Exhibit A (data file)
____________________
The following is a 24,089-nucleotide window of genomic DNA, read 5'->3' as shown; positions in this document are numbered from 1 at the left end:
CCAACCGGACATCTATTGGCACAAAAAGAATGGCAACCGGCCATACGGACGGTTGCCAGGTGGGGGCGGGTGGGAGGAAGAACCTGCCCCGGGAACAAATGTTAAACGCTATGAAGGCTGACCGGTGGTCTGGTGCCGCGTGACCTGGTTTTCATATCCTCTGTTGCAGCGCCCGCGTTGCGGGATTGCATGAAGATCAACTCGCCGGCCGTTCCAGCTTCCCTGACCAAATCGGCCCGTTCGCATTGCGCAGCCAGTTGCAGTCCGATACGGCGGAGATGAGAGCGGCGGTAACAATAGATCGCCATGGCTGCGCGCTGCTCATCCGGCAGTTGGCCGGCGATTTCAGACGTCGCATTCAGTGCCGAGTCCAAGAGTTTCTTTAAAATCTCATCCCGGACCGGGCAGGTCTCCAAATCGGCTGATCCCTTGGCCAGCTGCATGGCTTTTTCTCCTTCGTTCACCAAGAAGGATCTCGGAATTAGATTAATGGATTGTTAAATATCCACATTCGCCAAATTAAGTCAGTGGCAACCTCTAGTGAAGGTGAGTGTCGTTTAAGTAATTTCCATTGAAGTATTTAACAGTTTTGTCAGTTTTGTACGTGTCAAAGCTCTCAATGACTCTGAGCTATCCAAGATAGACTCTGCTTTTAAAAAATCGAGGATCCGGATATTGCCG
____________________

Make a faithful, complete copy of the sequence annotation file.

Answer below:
The following is a 24,089-nucleotide window of genomic DNA, read 5'->3' as shown; positions in this document are numbered from 1 at the left end:
CCAACCGGACATCTATTGGCACAAAAAGAATGGCAACCGGCCATACGGACGGTTGCCAGGTGGGGGCGGGTGGGAGGAAGAACCTGCCCCGGGAACAAATGTTAAACGCTATGAAGGCTGACCGGTGGTCTGGTGCCGCGTGACCTGGTTTTCATATCCTCTGTTGCAGCGCCCGCGTTGCGGGATTGCATGAAGATCAACTCGCCGGCCGTTCCAGCTTCCCTGACCAAATCGGCCCGTTCGCATTGCGCAGCCAGTTGCAGTCCGATACGGCGGAGATGAGAGCGGCGGTAACAATAGATCGCCATGGCTGCGCGCTGCTCATCCGGCAGTTGGCCGGCGATTTCAGACGTCGCATTCAGTGCCGAGTCCAAGAGTTTCTTTAAAATCTCATCCCGGACCGGGCAGGTCTCCAAATCGGCTGATCCCTTGGCCAGCTGCATGGCTTTTTCTCCTTCGTTCACCAAGAAGGATCTCGGAATTAGATTAATGGATTGTTAAATATCCACATTCGCCAAATTAAGTCAGTGGCAACCTCTAGTGAAGGTGAGTGTCGTTTAAGTAATTTCCATTGAAGTATTTAACAGTTTTGTCAGTTTTGTACGTGTCAAAGCTCTCAATGACTCTGAGCTATCCAAGATAGACTCTGCTTTTAAAAAATCGAGGATCCGGATATTGCCG